You can never drive in a runner from 2nd with a walk.  A walk never drives in a runner from third unless the bases are loaded.  There are many situations where a fly ball out resulting in a runner tagging up and scoring from third (or moving from 2nd to 3rd) is more valuable that a walk.

The ability to not chase pitches out of the strike zone, which does result in extra walks, is valuable, but ultimately the most valuable offensive contributions come from doing damage hitting the baseball.

I look at players who have a higher walk rate as being more selective and having higher potential eventually. It's very difficult to take a really aggressive hitter and teach them to narrow their focus. A player who has a good walk rate will also contribute to team production when they are in a slump, because they will still be getting on base.

As for a walk being as good as a single, it depends. If I have a guy on 3B with less than two outs and I walk, even though I saw pitches I could hit hard through the right side of the field, I would consider that not as good as a single, if the following batter makes the third out and R3 is stranded. All strike outs aren't equal either. I'd rather have a strike out than an inning ending double play.

Baseballcomesthird posted:

Very curious to see what you all have to say. Is a walk as good/equivalent to a hit?

What hit? Do you mean a single? Obviously a double is better than a walk (or single). Single and walk with bases empty is the same but with runners single is better because lead runner might advance two bases vs 0 to 1 for a walk.

I wish more of my hitters would walk. I like walks when were hitting. I hate them when were pitching. I would rather give up a single with no one on than a walk. I do know that a walk can lead to the next hitter seeing something better to hit. I do believe there is no reason to throw strikes to teams that will swing at balls. And of course why throw strikes to a hitter than swings at pitches out of the zone. Walks are good. I believe there are times when a walk is more devastating to a teams morale than a hit. Teaching players to hit includes teaching players to attack pitches in the zone while laying off pitches out of the zone. Walks are an indication that they understand this.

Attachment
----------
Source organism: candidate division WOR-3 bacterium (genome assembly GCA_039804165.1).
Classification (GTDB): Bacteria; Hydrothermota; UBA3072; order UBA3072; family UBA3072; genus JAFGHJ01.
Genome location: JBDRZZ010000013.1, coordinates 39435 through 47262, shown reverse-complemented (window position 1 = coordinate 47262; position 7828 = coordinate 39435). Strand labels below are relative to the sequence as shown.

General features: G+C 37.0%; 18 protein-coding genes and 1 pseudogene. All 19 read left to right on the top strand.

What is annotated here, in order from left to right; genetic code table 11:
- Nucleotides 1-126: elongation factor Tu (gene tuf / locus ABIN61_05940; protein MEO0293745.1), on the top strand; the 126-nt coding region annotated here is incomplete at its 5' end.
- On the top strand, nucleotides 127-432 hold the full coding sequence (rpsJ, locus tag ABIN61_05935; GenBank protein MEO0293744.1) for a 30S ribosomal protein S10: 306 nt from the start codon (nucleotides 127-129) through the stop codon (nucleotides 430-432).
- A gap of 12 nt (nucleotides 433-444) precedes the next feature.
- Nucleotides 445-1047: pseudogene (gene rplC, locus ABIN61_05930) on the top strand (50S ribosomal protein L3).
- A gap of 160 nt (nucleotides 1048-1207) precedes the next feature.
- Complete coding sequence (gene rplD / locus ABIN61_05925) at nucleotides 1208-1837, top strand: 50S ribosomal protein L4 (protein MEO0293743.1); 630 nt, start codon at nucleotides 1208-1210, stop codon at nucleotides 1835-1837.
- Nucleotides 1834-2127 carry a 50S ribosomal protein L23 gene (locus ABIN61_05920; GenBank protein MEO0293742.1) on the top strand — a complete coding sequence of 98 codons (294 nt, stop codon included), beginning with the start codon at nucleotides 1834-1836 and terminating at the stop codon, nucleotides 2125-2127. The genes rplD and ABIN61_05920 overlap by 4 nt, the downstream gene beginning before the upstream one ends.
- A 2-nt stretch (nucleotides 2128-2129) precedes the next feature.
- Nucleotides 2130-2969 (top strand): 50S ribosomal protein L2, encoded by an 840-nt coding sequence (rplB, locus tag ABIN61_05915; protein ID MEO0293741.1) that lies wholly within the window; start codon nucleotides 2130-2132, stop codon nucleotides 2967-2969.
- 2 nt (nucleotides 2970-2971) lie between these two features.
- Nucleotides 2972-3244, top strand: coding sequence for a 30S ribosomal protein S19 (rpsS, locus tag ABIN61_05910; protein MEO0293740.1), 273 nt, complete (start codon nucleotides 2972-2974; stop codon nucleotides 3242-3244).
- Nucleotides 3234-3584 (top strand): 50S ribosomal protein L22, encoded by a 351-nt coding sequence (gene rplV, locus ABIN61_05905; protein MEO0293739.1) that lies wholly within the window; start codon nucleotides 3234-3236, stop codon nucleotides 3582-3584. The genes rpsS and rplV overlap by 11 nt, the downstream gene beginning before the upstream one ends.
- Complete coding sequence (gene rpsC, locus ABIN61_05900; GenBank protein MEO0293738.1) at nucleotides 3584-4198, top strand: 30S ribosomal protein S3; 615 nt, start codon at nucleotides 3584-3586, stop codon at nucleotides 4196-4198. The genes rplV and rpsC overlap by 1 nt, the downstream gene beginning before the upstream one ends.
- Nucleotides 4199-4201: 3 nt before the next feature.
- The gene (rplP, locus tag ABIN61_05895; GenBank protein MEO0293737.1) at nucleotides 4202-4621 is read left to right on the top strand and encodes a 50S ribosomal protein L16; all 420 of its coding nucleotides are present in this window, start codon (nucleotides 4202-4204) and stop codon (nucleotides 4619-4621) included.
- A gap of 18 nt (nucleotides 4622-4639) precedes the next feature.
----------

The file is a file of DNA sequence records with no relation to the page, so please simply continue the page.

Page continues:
Coach May:

When Nolan Ryan was pitching, the opposing team instructed their hitters to go deep in the count. If they could increase the pitch count [over 14.5] per inning, Nolan would be removed in the 6th inning and NOT pitch a complete game. Then they would be successful with the relief pitchers.

With the mandatory pitch count in HS, it maybe a wise strategy to have hitters go "deep" in the count. When our American teams play Internationally Japan, Korea, Australia, we instruct our hitters to "zone" each pitch until 2 strikes.

Bob

<www.goodwillseries.org>

Walks are an indication of plate discipline.  Swinging at hittable strikes is the key to good hitting.  If a batter can control the zone and take advantage of forcing pitchers to "come in" you have a ballplayer on your hands.

The flip side of this is the "hope" guys.  They hope to walk, they hope to hit the ball etc.

From a defensive perspective - a wild pitcher sucks the air out of a team.  How many times to you see a pitcher go deep in counts and the team behind him starts standing up, spinning their heads etc.  A couple of walks followed by defensive misplays has created more blowouts by far than a team stringing 5 or 6 hits together. 

Baseballcomesthird posted:

Very curious to see what you all have to say. Is a walk as good/equivalent to a hit?

From a defensive point a view, son's Legion coach was of the opinion walks tend to come back to bite you.  He absolutely hated it when a pitcher gave up a walk.  He'd rather the ball be put in play - at least the defense got a chance to make the out if the batter didn't strike out.